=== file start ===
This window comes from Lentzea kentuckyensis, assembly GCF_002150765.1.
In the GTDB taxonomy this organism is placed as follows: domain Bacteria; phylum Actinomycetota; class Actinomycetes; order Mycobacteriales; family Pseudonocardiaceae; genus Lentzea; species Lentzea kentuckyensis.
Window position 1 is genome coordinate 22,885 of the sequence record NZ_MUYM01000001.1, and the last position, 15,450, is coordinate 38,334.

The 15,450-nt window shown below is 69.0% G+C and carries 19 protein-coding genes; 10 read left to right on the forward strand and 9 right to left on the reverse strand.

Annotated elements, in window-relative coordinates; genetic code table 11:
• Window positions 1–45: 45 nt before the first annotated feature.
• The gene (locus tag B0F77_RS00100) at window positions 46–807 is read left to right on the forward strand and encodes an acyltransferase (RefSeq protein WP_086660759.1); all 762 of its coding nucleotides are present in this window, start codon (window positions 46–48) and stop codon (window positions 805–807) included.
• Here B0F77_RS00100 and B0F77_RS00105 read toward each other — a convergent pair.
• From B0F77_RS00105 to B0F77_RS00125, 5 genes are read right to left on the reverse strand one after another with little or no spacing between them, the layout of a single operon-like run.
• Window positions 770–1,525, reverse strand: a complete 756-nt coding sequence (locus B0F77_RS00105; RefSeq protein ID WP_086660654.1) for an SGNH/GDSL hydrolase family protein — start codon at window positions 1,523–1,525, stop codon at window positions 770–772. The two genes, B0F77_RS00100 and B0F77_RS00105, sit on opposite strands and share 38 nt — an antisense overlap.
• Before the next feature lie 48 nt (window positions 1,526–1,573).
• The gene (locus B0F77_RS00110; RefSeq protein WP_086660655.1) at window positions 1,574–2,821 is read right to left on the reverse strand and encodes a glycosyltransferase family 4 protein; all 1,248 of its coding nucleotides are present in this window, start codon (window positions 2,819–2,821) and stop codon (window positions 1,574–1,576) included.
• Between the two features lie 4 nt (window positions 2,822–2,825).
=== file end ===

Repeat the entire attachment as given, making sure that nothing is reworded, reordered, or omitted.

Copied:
This window comes from Lentzea kentuckyensis, assembly GCF_002150765.1.
In the GTDB taxonomy this organism is placed as follows: domain Bacteria; phylum Actinomycetota; class Actinomycetes; order Mycobacteriales; family Pseudonocardiaceae; genus Lentzea; species Lentzea kentuckyensis.
Window position 1 is genome coordinate 22,885 of the sequence record NZ_MUYM01000001.1, and the last position, 15,450, is coordinate 38,334.

The 15,450-nt window shown below is 69.0% G+C and carries 19 protein-coding genes; 10 read left to right on the forward strand and 9 right to left on the reverse strand.

Annotated elements, in window-relative coordinates; genetic code table 11:
• Window positions 1–45: 45 nt before the first annotated feature.
• The gene (locus tag B0F77_RS00100) at window positions 46–807 is read left to right on the forward strand and encodes an acyltransferase (RefSeq protein WP_086660759.1); all 762 of its coding nucleotides are present in this window, start codon (window positions 46–48) and stop codon (window positions 805–807) included.
• Here B0F77_RS00100 and B0F77_RS00105 read toward each other — a convergent pair.
• From B0F77_RS00105 to B0F77_RS00125, 5 genes are read right to left on the reverse strand one after another with little or no spacing between them, the layout of a single operon-like run.
• Window positions 770–1,525, reverse strand: a complete 756-nt coding sequence (locus B0F77_RS00105; RefSeq protein ID WP_086660654.1) for an SGNH/GDSL hydrolase family protein — start codon at window positions 1,523–1,525, stop codon at window positions 770–772. The two genes, B0F77_RS00100 and B0F77_RS00105, sit on opposite strands and share 38 nt — an antisense overlap.
• Before the next feature lie 48 nt (window positions 1,526–1,573).
• The gene (locus B0F77_RS00110; RefSeq protein WP_086660655.1) at window positions 1,574–2,821 is read right to left on the reverse strand and encodes a glycosyltransferase family 4 protein; all 1,248 of its coding nucleotides are present in this window, start codon (window positions 2,819–2,821) and stop codon (window positions 1,574–1,576) included.
• Between the two features lie 4 nt (window positions 2,822–2,825).